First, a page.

Click through for the script and do read the instructions.

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Replacing Text Across SQL Agent Jobs

Max Vernon shares a script to perform a find-and-replace across SQL Agent jobs:

Once in a while you might need to make common changes to a lot of SQL Server Agent Jobs. For example, if you change the path where you store SQL Server backup files, you might need to update many jobs to point at \\SERVERB\Backups instead of \\SERVERA\Backups. The script below provides a simple instance-wide find-and-replace for SQL Server Agent job-step commands. It modifies the command text for all jobs that contain the matching @Find parameter, replacing it with the provided @Replace value. You can exclude jobs by adding them to the list of values in the #excludeJobs table.

Click through for the script.

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Generating SSRS Subscription Agent Job Commands

Craig Porteous has a quick script to generate T-SQL commands to start and stop SQL Agent jobs tied to Reporting Services subscriptions:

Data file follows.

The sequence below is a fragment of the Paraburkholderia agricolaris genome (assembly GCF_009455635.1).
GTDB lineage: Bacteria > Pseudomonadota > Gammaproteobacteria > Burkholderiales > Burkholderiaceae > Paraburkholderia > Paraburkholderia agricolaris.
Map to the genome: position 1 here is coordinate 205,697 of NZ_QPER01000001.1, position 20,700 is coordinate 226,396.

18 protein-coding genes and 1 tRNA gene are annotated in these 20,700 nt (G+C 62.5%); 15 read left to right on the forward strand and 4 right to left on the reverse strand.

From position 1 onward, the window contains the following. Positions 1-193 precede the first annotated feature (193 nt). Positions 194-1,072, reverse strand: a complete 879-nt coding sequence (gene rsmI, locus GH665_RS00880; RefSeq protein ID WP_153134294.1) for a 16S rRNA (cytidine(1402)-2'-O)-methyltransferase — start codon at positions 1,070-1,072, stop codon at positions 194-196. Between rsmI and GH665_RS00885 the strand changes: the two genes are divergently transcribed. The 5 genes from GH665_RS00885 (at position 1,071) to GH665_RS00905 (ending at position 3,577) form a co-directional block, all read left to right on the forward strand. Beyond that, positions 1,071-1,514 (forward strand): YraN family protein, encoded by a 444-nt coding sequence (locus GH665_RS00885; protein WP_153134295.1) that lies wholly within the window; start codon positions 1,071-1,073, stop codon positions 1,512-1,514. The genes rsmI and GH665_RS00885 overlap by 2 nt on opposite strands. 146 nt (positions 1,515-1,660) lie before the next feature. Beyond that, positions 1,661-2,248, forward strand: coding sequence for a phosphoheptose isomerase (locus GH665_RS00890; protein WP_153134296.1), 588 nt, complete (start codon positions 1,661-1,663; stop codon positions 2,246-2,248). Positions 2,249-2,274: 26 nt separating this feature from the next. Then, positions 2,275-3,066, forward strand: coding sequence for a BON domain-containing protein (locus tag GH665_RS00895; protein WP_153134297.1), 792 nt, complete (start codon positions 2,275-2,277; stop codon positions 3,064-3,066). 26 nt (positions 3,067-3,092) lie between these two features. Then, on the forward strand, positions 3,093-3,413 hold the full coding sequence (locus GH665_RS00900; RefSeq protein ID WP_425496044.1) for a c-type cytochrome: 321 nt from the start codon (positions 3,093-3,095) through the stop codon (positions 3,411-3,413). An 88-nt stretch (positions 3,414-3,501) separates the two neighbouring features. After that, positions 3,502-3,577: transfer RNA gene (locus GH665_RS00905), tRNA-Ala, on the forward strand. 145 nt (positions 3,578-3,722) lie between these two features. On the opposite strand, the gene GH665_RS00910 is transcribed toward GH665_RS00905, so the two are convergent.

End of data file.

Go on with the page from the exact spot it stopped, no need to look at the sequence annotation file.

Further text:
This is a query I would run when I needed to quickly make bulk changes to Reporting Services subscriptions. It’s part of an “emergency fix” toolkit. 

Maybe a DB has went down and I have to quickly suspend specific subscriptions or locate Agent jobs for subscriptions. This was always a quick starting point.

I could take the generated StartEnable and Disable commands and record these in tickets or email threads to demonstrate actions taken. There are other ways to make bulk changes to SSRS subscriptions involving custom queries but this can be run immediately, I don’t have to tailor a WHERE clause first. I also wrote previously on managing subscription failures.

Click through for the script.

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Auditing SQL Agent Jobs